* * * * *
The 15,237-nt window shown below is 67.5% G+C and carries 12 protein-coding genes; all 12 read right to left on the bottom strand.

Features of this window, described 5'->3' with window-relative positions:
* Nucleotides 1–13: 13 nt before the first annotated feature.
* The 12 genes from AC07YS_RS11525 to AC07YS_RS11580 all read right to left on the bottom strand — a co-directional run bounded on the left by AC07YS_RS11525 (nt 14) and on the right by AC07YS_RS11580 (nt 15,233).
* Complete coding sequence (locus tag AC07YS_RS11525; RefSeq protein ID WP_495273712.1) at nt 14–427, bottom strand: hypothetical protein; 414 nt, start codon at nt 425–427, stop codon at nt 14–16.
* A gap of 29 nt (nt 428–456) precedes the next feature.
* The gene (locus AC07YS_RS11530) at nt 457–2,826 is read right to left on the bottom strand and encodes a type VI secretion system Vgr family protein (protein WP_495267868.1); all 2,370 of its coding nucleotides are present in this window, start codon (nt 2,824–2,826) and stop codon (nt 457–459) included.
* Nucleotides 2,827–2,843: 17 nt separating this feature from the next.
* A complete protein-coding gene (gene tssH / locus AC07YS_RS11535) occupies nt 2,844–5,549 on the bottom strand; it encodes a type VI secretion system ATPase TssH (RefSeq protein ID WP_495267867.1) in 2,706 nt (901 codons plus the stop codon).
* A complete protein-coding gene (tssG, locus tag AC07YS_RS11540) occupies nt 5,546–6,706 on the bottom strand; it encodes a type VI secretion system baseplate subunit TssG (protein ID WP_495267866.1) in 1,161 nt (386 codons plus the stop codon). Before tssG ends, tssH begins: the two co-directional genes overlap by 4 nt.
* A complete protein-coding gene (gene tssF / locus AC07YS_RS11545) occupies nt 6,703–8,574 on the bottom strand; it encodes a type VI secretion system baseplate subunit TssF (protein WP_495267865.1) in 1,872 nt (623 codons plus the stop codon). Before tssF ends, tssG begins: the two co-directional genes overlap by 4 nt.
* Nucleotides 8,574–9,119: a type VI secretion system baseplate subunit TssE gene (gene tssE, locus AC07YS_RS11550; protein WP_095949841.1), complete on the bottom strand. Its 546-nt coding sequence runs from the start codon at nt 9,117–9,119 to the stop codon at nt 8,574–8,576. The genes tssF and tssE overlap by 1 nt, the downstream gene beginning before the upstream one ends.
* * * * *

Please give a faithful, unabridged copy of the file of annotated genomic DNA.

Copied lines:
The 15,237-nt window shown below is 67.5% G+C and carries 12 protein-coding genes; all 12 read right to left on the bottom strand.

Features of this window, described 5'->3' with window-relative positions:
* Nucleotides 1–13: 13 nt before the first annotated feature.
* The 12 genes from AC07YS_RS11525 to AC07YS_RS11580 all read right to left on the bottom strand — a co-directional run bounded on the left by AC07YS_RS11525 (nt 14) and on the right by AC07YS_RS11580 (nt 15,233).
* Complete coding sequence (locus tag AC07YS_RS11525; RefSeq protein ID WP_495273712.1) at nt 14–427, bottom strand: hypothetical protein; 414 nt, start codon at nt 425–427, stop codon at nt 14–16.
* A gap of 29 nt (nt 428–456) precedes the next feature.
* The gene (locus AC07YS_RS11530) at nt 457–2,826 is read right to left on the bottom strand and encodes a type VI secretion system Vgr family protein (protein WP_495267868.1); all 2,370 of its coding nucleotides are present in this window, start codon (nt 2,824–2,826) and stop codon (nt 457–459) included.
* Nucleotides 2,827–2,843: 17 nt separating this feature from the next.
* A complete protein-coding gene (gene tssH / locus AC07YS_RS11535) occupies nt 2,844–5,549 on the bottom strand; it encodes a type VI secretion system ATPase TssH (RefSeq protein ID WP_495267867.1) in 2,706 nt (901 codons plus the stop codon).
* A complete protein-coding gene (tssG, locus tag AC07YS_RS11540) occupies nt 5,546–6,706 on the bottom strand; it encodes a type VI secretion system baseplate subunit TssG (protein ID WP_495267866.1) in 1,161 nt (386 codons plus the stop codon). Before tssG ends, tssH begins: the two co-directional genes overlap by 4 nt.
* A complete protein-coding gene (gene tssF / locus AC07YS_RS11545) occupies nt 6,703–8,574 on the bottom strand; it encodes a type VI secretion system baseplate subunit TssF (protein WP_495267865.1) in 1,872 nt (623 codons plus the stop codon). Before tssF ends, tssG begins: the two co-directional genes overlap by 4 nt.
* Nucleotides 8,574–9,119: a type VI secretion system baseplate subunit TssE gene (gene tssE, locus AC07YS_RS11550; protein WP_095949841.1), complete on the bottom strand. Its 546-nt coding sequence runs from the start codon at nt 9,117–9,119 to the stop codon at nt 8,574–8,576. The genes tssF and tssE overlap by 1 nt, the downstream gene beginning before the upstream one ends.